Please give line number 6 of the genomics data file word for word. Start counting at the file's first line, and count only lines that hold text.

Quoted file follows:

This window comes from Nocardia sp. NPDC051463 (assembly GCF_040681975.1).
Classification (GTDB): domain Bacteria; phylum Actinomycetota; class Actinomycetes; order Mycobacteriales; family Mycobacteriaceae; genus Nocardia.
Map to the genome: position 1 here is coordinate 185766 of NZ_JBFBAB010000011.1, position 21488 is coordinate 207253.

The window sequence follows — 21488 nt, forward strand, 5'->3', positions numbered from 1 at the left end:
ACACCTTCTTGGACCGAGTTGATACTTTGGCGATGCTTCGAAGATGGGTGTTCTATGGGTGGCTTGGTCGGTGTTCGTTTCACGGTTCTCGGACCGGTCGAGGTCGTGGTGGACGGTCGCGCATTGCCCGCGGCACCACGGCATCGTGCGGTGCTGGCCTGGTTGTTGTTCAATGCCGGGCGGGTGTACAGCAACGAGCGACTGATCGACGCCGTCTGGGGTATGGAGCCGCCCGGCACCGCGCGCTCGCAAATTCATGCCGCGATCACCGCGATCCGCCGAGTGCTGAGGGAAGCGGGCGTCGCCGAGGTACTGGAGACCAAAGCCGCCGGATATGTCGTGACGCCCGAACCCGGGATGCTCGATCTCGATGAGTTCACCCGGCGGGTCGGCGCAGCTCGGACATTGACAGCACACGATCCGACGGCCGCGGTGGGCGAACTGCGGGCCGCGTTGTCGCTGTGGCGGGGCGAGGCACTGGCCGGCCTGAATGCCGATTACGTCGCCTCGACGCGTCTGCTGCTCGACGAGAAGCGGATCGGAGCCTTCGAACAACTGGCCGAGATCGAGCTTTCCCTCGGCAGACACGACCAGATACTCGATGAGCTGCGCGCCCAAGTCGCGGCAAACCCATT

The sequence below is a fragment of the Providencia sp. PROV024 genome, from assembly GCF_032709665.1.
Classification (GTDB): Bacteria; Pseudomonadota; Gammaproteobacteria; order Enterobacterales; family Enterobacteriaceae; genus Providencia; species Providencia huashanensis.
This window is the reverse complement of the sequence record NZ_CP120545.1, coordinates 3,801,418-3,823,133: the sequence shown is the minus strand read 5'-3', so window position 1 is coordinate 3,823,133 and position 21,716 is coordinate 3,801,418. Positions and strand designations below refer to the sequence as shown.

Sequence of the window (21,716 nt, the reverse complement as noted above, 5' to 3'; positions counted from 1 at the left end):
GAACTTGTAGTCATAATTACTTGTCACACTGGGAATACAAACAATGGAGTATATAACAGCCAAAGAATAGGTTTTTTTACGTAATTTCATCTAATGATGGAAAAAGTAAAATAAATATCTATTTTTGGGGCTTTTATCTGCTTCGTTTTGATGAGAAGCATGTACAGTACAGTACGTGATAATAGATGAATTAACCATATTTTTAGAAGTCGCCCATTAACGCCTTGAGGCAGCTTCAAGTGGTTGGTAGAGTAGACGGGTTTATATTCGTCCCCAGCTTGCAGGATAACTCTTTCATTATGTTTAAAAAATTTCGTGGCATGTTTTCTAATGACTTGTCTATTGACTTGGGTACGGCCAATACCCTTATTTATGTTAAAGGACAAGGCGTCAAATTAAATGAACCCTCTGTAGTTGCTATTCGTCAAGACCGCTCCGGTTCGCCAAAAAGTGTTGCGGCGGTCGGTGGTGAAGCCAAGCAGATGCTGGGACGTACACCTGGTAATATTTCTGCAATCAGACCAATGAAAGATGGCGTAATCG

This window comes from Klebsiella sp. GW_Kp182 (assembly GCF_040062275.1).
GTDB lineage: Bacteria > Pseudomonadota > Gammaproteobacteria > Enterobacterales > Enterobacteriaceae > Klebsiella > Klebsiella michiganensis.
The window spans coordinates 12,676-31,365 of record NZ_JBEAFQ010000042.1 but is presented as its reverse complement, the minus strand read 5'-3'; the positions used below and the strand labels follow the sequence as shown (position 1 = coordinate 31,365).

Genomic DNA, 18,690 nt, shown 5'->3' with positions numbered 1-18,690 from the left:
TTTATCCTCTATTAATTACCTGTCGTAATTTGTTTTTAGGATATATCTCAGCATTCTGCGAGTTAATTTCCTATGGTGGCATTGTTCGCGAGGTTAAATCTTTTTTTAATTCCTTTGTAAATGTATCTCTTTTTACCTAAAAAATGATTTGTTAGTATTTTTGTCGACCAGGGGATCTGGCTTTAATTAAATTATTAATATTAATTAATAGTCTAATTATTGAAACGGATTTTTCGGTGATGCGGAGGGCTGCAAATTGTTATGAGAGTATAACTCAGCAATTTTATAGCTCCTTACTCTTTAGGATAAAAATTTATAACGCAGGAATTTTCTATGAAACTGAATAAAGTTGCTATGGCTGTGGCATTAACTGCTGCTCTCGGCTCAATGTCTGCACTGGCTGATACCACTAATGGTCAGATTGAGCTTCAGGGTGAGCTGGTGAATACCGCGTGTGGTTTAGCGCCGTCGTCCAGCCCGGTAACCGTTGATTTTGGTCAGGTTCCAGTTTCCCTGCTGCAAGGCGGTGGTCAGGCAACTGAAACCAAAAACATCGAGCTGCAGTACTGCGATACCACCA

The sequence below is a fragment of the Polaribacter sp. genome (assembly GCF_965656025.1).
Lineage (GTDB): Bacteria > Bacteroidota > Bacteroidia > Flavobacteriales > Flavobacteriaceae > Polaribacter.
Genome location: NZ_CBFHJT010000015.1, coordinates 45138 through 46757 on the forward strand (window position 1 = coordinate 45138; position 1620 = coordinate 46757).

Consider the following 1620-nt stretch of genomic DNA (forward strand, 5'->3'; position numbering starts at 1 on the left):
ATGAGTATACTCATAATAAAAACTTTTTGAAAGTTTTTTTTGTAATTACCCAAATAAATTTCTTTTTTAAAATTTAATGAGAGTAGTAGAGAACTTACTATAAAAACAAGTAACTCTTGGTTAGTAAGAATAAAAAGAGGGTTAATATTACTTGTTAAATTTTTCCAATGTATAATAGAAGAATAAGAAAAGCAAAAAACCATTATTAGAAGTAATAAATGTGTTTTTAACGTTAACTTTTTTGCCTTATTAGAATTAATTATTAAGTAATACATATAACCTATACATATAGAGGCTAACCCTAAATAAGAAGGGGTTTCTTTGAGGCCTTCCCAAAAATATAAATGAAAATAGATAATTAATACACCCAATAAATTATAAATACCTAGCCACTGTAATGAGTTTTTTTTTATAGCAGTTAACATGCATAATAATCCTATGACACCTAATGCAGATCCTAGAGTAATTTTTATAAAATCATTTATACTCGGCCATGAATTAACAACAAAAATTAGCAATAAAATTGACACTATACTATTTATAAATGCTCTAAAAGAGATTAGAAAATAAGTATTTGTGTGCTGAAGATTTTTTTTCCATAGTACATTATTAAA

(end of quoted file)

The sequence below is a fragment of the Providencia sp. PROV024 genome, from assembly GCF_032709665.1.